All too often, media discussions of children swing between vague pieties ("The children are our future") and shrill hysteria ("A nipple! Children saw a nipple!"). Thankfully, Susan Linn -- who was mentored by Fred Rogers and teaches psychiatry at Harvard Medical School -- avoids pious scolding in Consuming Kids. She provides instead a measured, but ultimately devastating, critique of consumerism and American childhood.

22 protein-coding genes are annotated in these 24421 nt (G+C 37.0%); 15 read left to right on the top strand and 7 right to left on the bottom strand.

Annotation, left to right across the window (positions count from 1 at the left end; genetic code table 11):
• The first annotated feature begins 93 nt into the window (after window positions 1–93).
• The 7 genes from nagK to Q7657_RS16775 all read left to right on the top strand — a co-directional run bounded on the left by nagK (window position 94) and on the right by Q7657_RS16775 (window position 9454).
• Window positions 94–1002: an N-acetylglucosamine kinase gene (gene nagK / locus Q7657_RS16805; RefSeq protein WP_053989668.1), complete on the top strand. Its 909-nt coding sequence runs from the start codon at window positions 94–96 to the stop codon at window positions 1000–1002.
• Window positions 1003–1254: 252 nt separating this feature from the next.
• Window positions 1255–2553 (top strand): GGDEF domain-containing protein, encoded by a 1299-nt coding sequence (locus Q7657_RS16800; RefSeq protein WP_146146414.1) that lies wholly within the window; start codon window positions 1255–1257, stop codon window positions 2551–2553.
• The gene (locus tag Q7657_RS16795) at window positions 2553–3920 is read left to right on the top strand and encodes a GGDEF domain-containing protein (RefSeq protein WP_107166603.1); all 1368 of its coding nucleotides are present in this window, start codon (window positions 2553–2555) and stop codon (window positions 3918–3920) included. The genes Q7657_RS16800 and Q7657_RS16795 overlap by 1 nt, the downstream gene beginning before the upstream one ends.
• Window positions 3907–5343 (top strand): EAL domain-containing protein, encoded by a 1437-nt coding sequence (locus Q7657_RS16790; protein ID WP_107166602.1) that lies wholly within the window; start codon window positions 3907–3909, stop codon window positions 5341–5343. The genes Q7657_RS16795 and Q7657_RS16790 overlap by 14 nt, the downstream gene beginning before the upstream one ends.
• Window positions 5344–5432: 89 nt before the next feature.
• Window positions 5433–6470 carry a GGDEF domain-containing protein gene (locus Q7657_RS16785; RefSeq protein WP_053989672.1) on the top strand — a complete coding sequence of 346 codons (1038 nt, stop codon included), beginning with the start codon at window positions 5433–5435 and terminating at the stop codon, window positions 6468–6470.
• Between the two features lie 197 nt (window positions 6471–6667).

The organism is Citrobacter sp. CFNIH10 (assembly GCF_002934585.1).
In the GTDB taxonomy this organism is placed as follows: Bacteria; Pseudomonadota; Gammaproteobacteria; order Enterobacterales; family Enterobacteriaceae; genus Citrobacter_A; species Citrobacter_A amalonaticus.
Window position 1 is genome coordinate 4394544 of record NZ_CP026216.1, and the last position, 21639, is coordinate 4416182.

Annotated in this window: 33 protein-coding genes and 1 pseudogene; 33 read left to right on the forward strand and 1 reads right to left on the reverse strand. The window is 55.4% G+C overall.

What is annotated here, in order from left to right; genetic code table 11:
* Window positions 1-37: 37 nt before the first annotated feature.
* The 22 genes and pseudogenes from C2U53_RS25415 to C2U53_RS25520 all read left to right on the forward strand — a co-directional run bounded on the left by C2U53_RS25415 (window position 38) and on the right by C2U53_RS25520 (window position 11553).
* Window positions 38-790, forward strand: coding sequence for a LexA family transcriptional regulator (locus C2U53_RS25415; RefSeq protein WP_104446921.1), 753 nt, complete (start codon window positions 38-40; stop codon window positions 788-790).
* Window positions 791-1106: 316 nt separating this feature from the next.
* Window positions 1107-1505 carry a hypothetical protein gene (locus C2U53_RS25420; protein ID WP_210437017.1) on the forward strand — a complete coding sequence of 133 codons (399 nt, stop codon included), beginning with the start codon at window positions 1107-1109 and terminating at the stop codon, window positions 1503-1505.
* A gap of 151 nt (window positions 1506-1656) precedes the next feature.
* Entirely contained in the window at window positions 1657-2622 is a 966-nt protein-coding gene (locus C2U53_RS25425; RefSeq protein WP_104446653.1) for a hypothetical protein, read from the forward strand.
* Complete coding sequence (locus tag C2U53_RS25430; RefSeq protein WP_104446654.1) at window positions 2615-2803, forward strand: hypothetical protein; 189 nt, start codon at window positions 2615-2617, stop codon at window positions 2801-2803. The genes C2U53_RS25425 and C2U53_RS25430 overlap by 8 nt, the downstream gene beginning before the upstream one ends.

Children influence some $600 billion in annual spending, and marketers, as Linn amply documents, will stop at nothing to harness this kiddie-consumer juggernaut. Of the head-shaking stats and anecdotes Linn supplies, perhaps the most repulsive is the "nag factor study," which identified the parents most susceptible to "pester power," whose kids thus make the most profitable advertising targets.